Fourth, U.S. institutions and democratic norms have taken a battering under Trump, yet the judiciary still shows the type of independence often absent internationally. Judge Stephanos Bibas, one of Trump’s many judicial appointees, dismissed baseless election claims made by the Trump legal team with this blunt declaration: “Calling an election unfair does not make it so. Charges require specific allegations and then proof. We have neither here.” Such robust defiance of political authority is exceedingly rare in many parts of the world, including the Middle East. Judges in Lebanon, for example, were apparently cowed into allowing powerful explosives to be stored unlawfully in a populated port area, leading to the massive, deadly explosion in August.

Republican officials in the state of Georgia braved public attacks, harassment, and humiliation from the president, as well as death threats from other sources. These normally obscure officials chose to carry out their duties. Compare their fortitude to the corruption and diffidence of weak functionaries in poorly performing democracies around the world.

Fifth, Trump’s chronic polarization, particularly his populist appeals grounded in dramatized fears (like the “invasion” of the Central American migrant caravan), can inform better domestic and foreign policy. Those so-called ancient tribal hatreds of the Balkans no longer seem so particular and foreign now that we have seen how easy it is in the United States to summon hate, fear, and bigotry against “the other.” In both cases, the antidote lies in understanding the grievance and challenging the purveyors of hate, a task that may actually be easier in the Balkans—where the proponents of bigoted and paranoid narratives are known—than in the United States, where they are diffuse and not so prominent, other than Trump himself.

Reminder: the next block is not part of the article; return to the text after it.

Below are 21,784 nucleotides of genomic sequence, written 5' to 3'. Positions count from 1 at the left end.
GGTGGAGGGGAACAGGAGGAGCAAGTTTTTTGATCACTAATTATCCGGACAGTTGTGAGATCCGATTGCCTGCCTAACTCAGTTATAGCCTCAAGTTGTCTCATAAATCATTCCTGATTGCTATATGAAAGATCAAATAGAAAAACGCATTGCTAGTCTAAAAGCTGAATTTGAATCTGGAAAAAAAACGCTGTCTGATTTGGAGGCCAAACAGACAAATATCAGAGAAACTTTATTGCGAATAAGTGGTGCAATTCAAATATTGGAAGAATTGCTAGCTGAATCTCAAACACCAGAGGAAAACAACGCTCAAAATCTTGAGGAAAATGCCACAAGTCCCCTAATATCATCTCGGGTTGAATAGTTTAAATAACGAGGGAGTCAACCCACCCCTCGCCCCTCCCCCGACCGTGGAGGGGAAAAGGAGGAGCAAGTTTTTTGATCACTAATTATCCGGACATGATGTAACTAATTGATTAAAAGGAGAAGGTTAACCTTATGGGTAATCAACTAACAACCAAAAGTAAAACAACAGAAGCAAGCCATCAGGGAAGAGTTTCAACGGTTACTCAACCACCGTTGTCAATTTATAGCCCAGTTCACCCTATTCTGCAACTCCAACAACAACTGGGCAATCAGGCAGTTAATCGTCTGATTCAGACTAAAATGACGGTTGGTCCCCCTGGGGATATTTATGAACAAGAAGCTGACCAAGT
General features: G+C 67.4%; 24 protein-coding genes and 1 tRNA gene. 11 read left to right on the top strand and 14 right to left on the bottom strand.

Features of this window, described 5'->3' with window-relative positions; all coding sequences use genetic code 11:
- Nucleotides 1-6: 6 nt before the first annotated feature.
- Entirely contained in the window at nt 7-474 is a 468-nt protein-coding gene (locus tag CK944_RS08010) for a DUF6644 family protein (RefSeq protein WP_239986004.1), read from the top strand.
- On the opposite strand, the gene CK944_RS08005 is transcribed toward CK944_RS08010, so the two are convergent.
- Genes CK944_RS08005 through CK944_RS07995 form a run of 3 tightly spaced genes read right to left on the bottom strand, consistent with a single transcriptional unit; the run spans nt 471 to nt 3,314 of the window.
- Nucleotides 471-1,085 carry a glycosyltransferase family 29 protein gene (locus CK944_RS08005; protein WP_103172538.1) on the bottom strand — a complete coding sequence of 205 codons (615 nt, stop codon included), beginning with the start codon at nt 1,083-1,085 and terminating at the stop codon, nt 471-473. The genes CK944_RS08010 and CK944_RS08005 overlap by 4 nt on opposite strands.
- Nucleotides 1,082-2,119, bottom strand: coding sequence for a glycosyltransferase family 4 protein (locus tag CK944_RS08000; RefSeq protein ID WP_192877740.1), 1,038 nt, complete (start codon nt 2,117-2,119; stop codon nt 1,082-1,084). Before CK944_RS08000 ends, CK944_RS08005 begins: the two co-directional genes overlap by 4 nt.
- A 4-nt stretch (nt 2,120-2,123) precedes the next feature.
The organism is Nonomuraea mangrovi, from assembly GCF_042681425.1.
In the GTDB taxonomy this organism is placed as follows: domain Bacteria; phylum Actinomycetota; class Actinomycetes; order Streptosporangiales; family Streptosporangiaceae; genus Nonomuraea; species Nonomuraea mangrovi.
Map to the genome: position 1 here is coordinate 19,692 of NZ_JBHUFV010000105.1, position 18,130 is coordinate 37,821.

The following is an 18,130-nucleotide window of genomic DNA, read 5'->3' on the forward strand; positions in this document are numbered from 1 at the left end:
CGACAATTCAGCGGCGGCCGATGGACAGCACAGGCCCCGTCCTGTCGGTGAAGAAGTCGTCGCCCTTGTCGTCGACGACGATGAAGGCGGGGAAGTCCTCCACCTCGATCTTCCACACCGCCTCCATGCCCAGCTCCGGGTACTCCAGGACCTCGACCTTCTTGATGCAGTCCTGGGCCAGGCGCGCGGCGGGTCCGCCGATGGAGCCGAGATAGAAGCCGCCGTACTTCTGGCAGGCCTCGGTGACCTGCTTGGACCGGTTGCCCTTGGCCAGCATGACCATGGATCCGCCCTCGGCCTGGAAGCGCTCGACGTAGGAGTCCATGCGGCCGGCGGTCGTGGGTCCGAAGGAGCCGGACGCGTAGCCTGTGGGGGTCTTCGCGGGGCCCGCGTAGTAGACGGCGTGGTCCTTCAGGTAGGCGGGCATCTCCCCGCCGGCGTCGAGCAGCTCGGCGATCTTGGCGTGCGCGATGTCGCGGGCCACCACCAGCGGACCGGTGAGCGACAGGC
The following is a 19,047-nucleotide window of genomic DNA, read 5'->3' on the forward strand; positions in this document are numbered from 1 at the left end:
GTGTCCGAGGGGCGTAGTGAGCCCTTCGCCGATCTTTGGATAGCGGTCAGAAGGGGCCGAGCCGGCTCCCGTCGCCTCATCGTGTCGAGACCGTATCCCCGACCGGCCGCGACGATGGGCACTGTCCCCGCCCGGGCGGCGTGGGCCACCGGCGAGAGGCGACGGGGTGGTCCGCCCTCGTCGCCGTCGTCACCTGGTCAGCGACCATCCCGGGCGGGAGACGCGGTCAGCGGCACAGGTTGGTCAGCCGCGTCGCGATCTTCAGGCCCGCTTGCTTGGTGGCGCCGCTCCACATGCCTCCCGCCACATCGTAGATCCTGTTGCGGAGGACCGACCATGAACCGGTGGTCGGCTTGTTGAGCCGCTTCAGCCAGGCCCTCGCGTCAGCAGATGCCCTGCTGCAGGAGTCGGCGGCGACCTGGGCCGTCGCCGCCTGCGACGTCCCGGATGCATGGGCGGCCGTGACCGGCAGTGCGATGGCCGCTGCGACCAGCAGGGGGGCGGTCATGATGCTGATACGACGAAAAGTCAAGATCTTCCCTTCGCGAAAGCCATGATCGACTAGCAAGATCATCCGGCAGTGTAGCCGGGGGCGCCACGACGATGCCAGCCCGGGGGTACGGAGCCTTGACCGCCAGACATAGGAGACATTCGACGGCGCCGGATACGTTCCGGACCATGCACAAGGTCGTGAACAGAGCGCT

The last and best reason for the Biden administration to avidly promote democracy is that there is simply no alternative. In the end, all governing authority must be accountable to the governed.

The answer to Russian and Chinese charges of hypocrisy after the Capitol assault is not embarrassed silence but determined counterattack. Americans must reject any parallel between color revolutions—uprisings of citizens animated by abuse at the hands of their leaders—and the Jan. 6 siege at the Capitol—an uprising animated by the lies of the leader himself. Our place is to stand with citizens who are willing to stand up for their rights. Indeed, after four years of open admiration for dictators like Egypt’s Abdel Fattah al-Sisi, and highly selective interest in human rights, activists around the globe are thirsting for a vigorous, principled American voice to back their demands for rule of law and respect.

Now that Americans can see the consequences of open disinformation in the United States, they must work with democratic partners around the globe to combat the subtle and sophisticated efforts of Moscow, Beijing, and their allies to sow confusion, incite division, and corrupt democracies. Electronically fueled disinformation is a global threat to democracy—precisely the type of issue that justifies the Summit for Democracy that Biden has proposed.

In sum, the United States can still lead by “the power of its example,” as Biden has urged, as long as it acts with both the confidence and humility that his Secretary of State-nominee Antony Blinken has also urged. The Trump era has indeed humbled us. But like a biblical parable, the experience has ripped away our pretenses, teaching us to pay attention to what is precious, lest we lose it. That means grasping that in an age of polarization and disinformation, the bar for legitimacy is even higher. Elected and appointed officials, civil servants, and even ordinary citizens who want to preserve democracy have to be scrupulously fair in their conduct and their comments.

Americans have lost their naivete about their democracy under Trump. That makes them all the more qualified to lead on democracy under Biden.

Edward P. Joseph teaches conflict management at Johns Hopkins School of Advanced International Studies.  He served on the ground for a dozen years in the Balkans, including with the US Army, and as Deputy Head of the OSCE Mission in Kosovo.